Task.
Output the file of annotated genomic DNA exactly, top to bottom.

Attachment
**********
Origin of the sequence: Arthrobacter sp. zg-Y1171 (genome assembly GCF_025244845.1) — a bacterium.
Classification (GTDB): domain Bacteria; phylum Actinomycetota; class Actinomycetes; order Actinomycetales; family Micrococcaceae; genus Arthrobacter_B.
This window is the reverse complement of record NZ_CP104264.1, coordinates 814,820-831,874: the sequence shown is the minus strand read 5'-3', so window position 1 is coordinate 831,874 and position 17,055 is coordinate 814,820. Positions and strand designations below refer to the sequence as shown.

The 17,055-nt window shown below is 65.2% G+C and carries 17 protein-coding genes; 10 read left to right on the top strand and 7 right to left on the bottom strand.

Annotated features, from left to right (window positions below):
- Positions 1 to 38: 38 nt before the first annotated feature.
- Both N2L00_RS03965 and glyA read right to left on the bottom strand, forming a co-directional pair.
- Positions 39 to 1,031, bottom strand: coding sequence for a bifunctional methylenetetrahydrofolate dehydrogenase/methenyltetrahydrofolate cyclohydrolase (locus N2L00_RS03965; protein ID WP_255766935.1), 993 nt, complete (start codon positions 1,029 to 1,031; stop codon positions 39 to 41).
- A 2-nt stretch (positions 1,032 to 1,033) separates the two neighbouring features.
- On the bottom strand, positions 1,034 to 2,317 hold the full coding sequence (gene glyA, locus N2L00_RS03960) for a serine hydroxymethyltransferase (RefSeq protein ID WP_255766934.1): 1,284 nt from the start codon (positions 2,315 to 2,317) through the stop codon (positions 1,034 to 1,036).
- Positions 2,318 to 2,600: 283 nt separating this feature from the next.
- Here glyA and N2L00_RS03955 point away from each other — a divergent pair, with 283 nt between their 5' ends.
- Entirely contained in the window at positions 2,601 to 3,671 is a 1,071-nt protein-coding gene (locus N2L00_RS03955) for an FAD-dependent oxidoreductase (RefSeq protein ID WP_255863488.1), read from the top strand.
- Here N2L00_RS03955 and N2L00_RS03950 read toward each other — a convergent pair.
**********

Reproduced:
Origin of the sequence: Arthrobacter sp. zg-Y1171 (genome assembly GCF_025244845.1) — a bacterium.
Classification (GTDB): domain Bacteria; phylum Actinomycetota; class Actinomycetes; order Actinomycetales; family Micrococcaceae; genus Arthrobacter_B.
This window is the reverse complement of record NZ_CP104264.1, coordinates 814,820-831,874: the sequence shown is the minus strand read 5'-3', so window position 1 is coordinate 831,874 and position 17,055 is coordinate 814,820. Positions and strand designations below refer to the sequence as shown.

The 17,055-nt window shown below is 65.2% G+C and carries 17 protein-coding genes; 10 read left to right on the top strand and 7 right to left on the bottom strand.

Annotated features, from left to right (window positions below):
- Positions 1 to 38: 38 nt before the first annotated feature.
- Both N2L00_RS03965 and glyA read right to left on the bottom strand, forming a co-directional pair.
- Positions 39 to 1,031, bottom strand: coding sequence for a bifunctional methylenetetrahydrofolate dehydrogenase/methenyltetrahydrofolate cyclohydrolase (locus N2L00_RS03965; protein ID WP_255766935.1), 993 nt, complete (start codon positions 1,029 to 1,031; stop codon positions 39 to 41).
- A 2-nt stretch (positions 1,032 to 1,033) separates the two neighbouring features.
- On the bottom strand, positions 1,034 to 2,317 hold the full coding sequence (gene glyA, locus N2L00_RS03960) for a serine hydroxymethyltransferase (RefSeq protein ID WP_255766934.1): 1,284 nt from the start codon (positions 2,315 to 2,317) through the stop codon (positions 1,034 to 1,036).
- Positions 2,318 to 2,600: 283 nt separating this feature from the next.
- Here glyA and N2L00_RS03955 point away from each other — a divergent pair, with 283 nt between their 5' ends.
- Entirely contained in the window at positions 2,601 to 3,671 is a 1,071-nt protein-coding gene (locus N2L00_RS03955) for an FAD-dependent oxidoreductase (RefSeq protein ID WP_255863488.1), read from the top strand.
- Here N2L00_RS03955 and N2L00_RS03950 read toward each other — a convergent pair.